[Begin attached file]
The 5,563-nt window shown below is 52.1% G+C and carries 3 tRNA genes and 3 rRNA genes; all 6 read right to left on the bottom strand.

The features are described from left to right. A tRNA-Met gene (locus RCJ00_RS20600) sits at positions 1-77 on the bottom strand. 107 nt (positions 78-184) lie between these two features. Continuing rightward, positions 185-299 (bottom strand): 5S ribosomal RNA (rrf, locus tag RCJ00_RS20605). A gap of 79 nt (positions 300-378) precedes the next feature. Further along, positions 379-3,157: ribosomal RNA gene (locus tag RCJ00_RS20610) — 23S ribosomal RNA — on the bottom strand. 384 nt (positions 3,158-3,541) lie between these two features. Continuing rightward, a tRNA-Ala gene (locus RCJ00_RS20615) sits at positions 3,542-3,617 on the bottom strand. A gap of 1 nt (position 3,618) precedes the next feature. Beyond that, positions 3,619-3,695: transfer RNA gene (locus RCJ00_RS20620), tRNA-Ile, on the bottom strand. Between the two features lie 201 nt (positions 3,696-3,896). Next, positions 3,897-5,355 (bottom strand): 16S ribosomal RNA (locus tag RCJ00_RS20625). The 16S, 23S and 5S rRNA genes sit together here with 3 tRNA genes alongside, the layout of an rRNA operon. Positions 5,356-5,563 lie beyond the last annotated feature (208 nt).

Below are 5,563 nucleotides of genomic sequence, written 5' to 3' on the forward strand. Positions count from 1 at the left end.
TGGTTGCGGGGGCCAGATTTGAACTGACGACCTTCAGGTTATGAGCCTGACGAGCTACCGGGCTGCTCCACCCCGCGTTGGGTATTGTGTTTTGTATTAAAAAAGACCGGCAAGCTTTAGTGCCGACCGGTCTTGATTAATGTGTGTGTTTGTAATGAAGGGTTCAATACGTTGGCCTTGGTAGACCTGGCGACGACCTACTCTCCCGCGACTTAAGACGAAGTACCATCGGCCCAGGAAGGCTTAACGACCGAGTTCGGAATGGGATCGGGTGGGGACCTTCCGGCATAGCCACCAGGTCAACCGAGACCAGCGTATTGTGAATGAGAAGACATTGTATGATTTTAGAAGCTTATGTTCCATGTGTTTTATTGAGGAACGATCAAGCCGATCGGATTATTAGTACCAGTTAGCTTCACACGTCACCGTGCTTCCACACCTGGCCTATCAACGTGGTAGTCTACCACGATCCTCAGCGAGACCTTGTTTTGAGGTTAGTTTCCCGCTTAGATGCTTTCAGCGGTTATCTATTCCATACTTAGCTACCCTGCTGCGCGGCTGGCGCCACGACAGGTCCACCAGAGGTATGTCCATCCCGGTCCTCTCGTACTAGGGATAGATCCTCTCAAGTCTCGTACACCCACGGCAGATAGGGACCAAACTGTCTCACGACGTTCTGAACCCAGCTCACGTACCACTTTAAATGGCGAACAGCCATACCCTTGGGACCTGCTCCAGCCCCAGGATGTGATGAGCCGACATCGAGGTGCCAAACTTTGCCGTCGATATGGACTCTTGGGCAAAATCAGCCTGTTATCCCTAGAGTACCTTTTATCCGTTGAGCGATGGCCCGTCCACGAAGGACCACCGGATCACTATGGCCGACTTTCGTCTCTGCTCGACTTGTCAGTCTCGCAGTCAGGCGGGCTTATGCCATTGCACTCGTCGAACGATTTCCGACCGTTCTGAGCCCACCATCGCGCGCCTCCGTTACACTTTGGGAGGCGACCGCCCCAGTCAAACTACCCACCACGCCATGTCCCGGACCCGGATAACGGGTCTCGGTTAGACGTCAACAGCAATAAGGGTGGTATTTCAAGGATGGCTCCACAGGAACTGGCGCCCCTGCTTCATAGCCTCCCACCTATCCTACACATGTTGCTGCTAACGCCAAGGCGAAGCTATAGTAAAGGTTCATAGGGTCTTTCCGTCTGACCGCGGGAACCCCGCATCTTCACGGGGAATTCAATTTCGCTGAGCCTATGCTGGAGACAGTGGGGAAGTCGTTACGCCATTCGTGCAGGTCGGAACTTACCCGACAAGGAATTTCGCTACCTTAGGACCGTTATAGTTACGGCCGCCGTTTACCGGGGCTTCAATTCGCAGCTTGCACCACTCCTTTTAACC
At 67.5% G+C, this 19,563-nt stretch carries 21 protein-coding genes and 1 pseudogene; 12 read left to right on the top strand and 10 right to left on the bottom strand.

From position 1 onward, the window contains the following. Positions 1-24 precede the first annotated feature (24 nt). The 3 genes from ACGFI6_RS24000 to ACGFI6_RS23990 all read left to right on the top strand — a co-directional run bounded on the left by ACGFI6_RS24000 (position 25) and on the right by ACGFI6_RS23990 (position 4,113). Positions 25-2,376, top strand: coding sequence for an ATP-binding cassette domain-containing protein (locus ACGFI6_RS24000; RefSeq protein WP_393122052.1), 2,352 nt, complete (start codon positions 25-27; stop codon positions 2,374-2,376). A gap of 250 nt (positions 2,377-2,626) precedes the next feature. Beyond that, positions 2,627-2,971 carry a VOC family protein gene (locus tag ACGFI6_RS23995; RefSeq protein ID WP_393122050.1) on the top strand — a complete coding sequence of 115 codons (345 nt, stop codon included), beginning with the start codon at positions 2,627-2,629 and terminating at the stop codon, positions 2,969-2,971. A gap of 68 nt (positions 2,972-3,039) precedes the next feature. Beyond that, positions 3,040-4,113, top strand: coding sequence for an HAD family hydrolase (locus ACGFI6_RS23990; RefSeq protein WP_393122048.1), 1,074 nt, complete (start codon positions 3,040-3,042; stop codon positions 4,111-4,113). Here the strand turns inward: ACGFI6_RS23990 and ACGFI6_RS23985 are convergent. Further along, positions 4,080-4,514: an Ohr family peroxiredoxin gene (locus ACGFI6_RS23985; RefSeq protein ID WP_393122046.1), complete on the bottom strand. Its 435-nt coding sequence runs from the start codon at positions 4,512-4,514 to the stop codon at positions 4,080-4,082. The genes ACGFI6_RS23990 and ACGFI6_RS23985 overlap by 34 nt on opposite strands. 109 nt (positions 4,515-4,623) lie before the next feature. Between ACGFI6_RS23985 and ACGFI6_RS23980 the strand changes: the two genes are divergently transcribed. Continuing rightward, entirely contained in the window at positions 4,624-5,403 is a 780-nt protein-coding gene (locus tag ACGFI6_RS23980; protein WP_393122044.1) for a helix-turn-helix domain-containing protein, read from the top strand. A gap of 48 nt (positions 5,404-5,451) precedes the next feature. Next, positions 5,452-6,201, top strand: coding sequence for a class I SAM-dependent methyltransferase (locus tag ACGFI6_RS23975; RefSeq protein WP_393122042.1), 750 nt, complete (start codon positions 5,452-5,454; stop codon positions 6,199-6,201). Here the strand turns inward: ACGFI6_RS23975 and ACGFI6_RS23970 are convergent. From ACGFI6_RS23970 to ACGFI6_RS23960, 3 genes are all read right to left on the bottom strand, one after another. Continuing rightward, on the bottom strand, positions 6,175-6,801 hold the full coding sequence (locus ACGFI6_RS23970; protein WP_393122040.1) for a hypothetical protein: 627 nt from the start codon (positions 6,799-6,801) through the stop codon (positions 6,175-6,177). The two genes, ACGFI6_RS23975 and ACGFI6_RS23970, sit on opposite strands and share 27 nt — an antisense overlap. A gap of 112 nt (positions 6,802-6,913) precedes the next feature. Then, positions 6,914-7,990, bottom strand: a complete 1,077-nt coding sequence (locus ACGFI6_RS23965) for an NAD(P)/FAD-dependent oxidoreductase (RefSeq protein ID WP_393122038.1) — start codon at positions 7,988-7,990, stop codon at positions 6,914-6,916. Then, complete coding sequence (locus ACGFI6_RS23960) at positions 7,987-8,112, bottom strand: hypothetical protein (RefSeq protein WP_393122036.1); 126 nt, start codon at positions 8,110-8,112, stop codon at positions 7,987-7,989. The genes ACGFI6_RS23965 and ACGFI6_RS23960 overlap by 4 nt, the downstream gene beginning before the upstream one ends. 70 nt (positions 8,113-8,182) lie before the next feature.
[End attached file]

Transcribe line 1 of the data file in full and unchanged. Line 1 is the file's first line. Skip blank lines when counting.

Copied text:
The 5,563-nt window shown below is 52.1% G+C and carries 3 tRNA genes and 3 rRNA genes; all 6 read right to left on the bottom strand.